Roses are looking wonderful this year and it’s a good idea to tend them properly and regularly, in particular to prune out the dead blooms.
Dead-heading, as it’s called, means taking off the dead blooms and putting the petals into a bucket and then emptying into the compost bin. Never drop them on to the soil because this causes an early attack of black spot and mildew disease.
A spray of Multirose will kill off pests and is the first line of defence against the fungus problems. This is best done late in the evening when the sun has gone off the bed and will prevent beneficial insects being harmed and will prevent damage to the rose blooms.
You will have read in previous articles that copper mixture and Roseclear 3 or 4 should also be used each fortnight in turn to give excellent disease control.
What about climbing roses? These are pruned in the same way. Simply remove all dead flowers and the hybrid tea varieties will keep on flowering. If the dead blooms are left on the branches, these will produce hips containing seeds and the rose will put all its effort into nurturing the seeds rather than producing more flowers.
There are two main types of ramblers. The first is the Dorothy Perkins type which produce masses of blooms just once and these blooms come in large clusters. They flower for three weeks and then it’s all over.
The stems on which the flowers were borne are cut off right down to the base and the new stems tied in, preferably in half hoops, so the tips are bent down towards the soil.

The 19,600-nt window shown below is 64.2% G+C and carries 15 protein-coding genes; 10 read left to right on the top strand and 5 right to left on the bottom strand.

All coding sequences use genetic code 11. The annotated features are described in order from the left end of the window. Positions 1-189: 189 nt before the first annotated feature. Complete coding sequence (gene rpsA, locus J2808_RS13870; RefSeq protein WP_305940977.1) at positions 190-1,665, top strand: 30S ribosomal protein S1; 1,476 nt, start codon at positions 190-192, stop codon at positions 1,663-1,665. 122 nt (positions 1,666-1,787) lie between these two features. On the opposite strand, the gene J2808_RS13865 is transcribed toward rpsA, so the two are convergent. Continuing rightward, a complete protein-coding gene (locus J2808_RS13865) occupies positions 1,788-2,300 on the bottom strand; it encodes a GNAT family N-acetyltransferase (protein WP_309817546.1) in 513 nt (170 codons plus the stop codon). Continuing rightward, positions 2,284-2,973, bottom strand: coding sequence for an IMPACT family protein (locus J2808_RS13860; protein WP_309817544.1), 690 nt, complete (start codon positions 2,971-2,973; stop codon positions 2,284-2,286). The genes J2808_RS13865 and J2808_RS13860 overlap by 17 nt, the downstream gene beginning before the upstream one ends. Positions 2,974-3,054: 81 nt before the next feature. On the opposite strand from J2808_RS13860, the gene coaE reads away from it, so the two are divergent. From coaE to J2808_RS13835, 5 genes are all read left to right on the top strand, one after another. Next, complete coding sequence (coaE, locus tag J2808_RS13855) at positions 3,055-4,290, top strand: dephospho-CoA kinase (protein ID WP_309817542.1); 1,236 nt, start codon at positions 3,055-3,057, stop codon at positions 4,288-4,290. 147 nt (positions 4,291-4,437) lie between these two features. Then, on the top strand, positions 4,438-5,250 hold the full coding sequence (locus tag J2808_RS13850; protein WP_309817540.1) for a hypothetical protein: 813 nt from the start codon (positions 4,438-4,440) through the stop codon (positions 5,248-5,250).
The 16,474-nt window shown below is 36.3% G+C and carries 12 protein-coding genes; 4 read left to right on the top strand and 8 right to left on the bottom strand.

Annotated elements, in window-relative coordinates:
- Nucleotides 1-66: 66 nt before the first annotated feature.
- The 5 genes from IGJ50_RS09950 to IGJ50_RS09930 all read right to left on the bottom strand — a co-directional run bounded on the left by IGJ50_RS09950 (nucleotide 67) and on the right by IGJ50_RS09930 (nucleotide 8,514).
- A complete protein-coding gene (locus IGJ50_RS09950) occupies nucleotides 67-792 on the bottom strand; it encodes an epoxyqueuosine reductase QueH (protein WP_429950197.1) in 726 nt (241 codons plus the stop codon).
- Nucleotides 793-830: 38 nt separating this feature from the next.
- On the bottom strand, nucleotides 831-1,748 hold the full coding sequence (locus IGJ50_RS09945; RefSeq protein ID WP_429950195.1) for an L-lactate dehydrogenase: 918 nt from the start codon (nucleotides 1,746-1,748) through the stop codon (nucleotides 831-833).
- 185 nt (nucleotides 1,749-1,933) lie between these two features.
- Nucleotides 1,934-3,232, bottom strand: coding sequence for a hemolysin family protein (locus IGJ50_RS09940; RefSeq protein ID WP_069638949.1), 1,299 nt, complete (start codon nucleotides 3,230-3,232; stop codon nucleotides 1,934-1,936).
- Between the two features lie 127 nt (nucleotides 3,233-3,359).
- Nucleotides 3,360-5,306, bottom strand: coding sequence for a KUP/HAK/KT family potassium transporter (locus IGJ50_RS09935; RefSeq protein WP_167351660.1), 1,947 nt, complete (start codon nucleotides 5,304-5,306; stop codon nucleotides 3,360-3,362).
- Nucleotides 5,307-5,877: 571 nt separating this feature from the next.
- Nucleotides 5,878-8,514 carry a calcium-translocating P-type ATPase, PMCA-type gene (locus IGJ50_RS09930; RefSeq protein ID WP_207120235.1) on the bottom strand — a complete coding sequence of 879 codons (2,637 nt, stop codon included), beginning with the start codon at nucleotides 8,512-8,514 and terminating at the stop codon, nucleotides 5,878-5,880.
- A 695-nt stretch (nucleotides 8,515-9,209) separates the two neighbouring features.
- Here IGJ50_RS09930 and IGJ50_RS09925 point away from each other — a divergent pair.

This will guarantee masses of blooms all along the stems next year as long as they are given a good feed of Vitax Q4 fertiliser as soon as they are pruned.
The alternative is the Albertine type of rambler. These are traditionally pruned during the autumn but if the stems which flower only once are cut off right back to the main stem when the blooms have faded, it’s then possible to tie in the new rapidly-growing branches which often get in the way when mowing.
This gives us the opportunity to once again tie in the new shoots into half hoops so the tips of each shoot are bent down towards the ground. This amazingly simple trick will mean tying in the branches regularly but will transform a rambler into a complete mass of blooms next year, as long as they are given that feed.
• If you enjoy visiting gardens, there is one open tomorrow, Sunday, June 30, at 41 Frater Lane, Elson, Gosport PO12 4AU.
Pat and Ian are opening in aid of Parkinsons from 10-30am until 4pm. Entry is £3 and includes tea, coffee and home-made cakes. It is a beautiful garden and I love it there.